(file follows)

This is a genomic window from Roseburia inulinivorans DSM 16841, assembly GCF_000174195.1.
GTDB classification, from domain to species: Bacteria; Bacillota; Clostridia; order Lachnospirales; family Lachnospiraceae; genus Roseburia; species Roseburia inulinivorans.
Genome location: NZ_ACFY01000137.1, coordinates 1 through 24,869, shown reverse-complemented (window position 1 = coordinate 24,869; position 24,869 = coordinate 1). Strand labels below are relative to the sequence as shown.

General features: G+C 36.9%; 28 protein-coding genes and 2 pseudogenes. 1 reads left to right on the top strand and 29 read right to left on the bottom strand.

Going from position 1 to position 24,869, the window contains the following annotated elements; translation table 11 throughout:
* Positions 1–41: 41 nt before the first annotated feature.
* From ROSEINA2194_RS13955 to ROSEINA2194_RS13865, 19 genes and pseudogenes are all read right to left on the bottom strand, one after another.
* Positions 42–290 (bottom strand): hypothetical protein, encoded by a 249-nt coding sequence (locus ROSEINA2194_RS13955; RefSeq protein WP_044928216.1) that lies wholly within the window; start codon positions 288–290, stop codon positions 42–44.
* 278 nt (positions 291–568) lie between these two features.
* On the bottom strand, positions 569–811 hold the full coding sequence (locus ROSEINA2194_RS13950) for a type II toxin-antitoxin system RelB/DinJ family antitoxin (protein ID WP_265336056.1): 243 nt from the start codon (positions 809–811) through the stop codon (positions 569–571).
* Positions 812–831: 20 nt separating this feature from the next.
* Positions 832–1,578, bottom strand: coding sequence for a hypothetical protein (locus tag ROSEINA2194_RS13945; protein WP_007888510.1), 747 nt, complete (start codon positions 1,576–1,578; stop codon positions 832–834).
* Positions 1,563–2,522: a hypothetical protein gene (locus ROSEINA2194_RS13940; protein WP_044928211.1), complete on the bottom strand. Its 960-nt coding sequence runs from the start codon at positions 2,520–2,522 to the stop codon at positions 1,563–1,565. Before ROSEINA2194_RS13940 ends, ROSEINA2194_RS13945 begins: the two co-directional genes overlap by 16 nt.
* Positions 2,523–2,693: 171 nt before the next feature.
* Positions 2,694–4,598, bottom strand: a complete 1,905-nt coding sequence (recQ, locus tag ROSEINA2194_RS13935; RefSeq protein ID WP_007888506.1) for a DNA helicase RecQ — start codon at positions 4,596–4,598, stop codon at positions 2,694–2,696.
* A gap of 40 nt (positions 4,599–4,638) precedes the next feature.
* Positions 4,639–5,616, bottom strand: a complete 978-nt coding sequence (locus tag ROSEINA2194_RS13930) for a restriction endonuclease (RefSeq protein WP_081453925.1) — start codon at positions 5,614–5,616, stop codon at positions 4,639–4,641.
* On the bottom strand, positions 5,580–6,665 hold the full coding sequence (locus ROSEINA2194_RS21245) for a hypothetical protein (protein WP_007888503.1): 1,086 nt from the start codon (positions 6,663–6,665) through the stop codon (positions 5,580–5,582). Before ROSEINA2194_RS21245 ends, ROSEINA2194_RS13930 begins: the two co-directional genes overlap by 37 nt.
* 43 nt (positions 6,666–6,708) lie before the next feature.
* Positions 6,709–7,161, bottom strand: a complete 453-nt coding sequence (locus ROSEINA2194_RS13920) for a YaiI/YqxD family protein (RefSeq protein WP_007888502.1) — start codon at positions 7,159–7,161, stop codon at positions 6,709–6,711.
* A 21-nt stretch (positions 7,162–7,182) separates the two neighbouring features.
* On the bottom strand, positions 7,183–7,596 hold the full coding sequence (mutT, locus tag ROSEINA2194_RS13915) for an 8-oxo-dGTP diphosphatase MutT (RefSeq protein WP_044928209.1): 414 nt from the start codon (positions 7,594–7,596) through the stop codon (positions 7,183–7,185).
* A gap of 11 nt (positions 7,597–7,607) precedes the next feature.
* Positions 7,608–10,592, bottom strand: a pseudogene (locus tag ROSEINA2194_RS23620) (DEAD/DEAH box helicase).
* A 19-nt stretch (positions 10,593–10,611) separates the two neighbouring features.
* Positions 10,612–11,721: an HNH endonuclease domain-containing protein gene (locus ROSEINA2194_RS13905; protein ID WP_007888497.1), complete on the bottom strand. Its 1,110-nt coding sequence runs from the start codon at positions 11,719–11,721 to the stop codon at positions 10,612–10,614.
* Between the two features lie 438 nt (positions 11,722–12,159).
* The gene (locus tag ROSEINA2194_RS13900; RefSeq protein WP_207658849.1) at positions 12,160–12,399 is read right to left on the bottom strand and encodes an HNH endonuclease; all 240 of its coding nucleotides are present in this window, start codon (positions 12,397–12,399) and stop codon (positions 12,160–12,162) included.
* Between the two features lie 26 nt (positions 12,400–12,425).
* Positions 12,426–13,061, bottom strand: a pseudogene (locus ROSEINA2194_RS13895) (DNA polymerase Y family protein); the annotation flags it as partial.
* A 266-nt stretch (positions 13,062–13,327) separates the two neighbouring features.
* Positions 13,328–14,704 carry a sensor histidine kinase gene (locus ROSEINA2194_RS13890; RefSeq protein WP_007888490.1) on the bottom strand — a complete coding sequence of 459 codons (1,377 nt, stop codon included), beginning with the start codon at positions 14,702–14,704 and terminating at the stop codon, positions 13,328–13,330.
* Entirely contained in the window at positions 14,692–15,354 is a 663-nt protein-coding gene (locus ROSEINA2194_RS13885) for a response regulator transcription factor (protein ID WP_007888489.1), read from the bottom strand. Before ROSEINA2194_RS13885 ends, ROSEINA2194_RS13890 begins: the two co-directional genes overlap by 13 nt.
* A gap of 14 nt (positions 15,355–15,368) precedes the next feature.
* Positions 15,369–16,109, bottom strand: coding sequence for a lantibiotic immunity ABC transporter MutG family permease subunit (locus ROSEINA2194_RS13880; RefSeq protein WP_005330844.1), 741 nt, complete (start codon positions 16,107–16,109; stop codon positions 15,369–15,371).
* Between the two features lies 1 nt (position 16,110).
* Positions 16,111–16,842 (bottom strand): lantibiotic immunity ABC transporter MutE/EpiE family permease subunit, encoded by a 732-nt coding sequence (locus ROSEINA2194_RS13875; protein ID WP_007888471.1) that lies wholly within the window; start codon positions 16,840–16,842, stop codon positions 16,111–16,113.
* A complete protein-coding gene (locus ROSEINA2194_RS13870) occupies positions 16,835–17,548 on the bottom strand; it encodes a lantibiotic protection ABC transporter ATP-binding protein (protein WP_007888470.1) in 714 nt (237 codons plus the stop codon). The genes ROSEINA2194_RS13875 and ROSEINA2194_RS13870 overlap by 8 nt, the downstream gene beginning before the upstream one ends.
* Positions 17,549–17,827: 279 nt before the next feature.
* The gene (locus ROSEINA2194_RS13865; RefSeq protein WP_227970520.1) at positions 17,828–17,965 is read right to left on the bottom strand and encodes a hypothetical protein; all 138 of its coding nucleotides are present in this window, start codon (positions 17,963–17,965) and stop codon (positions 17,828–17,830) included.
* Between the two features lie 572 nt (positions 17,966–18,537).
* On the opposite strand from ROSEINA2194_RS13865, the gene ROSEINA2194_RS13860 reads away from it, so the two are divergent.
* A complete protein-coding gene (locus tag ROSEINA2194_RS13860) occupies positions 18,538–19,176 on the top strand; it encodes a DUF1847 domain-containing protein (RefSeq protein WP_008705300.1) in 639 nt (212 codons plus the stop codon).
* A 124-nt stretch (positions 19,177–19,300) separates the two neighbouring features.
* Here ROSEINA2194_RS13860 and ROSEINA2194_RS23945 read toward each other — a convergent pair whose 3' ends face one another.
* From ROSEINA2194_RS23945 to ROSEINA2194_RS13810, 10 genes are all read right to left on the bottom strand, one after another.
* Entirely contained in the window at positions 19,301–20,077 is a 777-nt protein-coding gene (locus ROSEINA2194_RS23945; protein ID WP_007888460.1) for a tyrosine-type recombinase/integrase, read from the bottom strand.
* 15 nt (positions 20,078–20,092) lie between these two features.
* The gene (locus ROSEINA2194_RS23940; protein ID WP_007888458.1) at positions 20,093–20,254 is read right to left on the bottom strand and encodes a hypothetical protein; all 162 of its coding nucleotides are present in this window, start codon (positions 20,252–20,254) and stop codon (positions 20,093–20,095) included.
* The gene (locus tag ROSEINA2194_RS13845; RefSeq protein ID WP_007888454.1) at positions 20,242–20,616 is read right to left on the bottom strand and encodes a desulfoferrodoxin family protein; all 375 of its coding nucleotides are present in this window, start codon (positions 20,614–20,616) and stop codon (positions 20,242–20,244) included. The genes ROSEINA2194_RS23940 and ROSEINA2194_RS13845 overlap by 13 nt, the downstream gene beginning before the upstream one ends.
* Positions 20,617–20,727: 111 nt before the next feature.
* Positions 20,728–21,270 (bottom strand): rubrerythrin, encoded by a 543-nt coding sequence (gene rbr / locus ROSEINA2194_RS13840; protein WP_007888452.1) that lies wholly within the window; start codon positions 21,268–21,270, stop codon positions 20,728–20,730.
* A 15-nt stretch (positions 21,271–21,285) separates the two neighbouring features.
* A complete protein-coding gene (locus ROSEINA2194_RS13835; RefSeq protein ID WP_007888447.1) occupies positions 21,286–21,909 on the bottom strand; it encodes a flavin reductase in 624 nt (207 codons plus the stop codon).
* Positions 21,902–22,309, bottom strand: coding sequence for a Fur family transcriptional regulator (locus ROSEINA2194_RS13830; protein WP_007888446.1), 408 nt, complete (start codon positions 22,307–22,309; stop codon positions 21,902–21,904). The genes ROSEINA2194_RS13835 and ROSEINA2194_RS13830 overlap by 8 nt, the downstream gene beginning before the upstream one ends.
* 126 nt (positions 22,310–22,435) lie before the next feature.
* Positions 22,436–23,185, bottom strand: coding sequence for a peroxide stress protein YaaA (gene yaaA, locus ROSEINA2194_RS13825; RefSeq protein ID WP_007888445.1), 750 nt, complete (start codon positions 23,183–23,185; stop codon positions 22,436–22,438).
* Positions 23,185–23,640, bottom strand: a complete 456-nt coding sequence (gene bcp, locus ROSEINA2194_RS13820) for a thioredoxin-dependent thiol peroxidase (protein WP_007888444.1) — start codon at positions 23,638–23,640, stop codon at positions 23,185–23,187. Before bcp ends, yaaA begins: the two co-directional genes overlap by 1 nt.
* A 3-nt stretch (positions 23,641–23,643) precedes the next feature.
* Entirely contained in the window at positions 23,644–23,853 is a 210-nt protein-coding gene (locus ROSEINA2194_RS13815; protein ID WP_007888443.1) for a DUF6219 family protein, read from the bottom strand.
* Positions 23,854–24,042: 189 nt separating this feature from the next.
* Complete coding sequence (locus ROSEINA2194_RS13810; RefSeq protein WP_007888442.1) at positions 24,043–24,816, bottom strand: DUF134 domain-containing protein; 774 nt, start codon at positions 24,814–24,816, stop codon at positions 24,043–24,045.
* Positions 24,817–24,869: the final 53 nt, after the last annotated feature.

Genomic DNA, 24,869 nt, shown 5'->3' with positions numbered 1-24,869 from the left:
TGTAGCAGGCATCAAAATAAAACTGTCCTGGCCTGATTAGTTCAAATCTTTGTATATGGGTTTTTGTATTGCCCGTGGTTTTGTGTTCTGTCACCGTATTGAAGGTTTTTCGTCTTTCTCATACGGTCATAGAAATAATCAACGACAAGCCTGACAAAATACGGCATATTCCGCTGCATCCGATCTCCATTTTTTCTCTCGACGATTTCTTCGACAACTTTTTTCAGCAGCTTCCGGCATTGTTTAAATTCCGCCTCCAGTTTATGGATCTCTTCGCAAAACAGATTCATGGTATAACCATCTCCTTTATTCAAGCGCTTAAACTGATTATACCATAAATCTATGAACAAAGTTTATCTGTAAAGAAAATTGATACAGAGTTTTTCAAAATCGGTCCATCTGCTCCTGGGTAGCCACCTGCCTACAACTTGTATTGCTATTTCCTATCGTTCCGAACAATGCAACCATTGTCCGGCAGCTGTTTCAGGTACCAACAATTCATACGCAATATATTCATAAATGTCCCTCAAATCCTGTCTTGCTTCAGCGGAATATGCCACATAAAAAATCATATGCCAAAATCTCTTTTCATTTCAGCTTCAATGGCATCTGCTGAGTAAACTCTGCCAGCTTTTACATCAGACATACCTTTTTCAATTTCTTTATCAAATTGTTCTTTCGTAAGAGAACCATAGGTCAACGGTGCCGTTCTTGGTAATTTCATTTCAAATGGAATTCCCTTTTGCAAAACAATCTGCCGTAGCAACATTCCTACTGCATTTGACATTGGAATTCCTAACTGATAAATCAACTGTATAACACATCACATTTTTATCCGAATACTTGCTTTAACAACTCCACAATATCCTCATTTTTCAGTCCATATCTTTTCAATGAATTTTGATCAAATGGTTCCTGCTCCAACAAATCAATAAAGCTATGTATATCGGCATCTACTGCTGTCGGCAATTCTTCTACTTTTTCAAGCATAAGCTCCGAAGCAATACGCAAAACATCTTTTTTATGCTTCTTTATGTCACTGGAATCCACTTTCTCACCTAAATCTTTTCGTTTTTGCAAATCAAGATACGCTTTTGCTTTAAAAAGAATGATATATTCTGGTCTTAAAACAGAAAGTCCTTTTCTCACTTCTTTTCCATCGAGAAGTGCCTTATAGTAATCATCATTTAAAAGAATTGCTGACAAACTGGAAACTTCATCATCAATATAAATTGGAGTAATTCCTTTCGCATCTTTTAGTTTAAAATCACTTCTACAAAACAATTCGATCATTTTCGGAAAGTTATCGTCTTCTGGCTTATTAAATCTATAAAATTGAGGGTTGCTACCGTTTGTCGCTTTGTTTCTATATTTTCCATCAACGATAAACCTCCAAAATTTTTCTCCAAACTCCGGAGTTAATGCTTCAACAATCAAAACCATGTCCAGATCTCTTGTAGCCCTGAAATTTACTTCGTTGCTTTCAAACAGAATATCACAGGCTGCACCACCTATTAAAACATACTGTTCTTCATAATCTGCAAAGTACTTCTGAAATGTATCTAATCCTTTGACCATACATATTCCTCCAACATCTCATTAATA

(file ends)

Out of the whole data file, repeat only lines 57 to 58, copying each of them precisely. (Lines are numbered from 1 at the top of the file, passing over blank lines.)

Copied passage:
* Positions 22,436–23,185, bottom strand: coding sequence for a peroxide stress protein YaaA (gene yaaA, locus ROSEINA2194_RS13825; RefSeq protein ID WP_007888445.1), 750 nt, complete (start codon positions 23,183–23,185; stop codon positions 22,436–22,438).
* Positions 23,185–23,640, bottom strand: a complete 456-nt coding sequence (gene bcp, locus ROSEINA2194_RS13820) for a thioredoxin-dependent thiol peroxidase (protein WP_007888444.1) — start codon at positions 23,638–23,640, stop codon at positions 23,185–23,187. Before bcp ends, yaaA begins: the two co-directional genes overlap by 1 nt.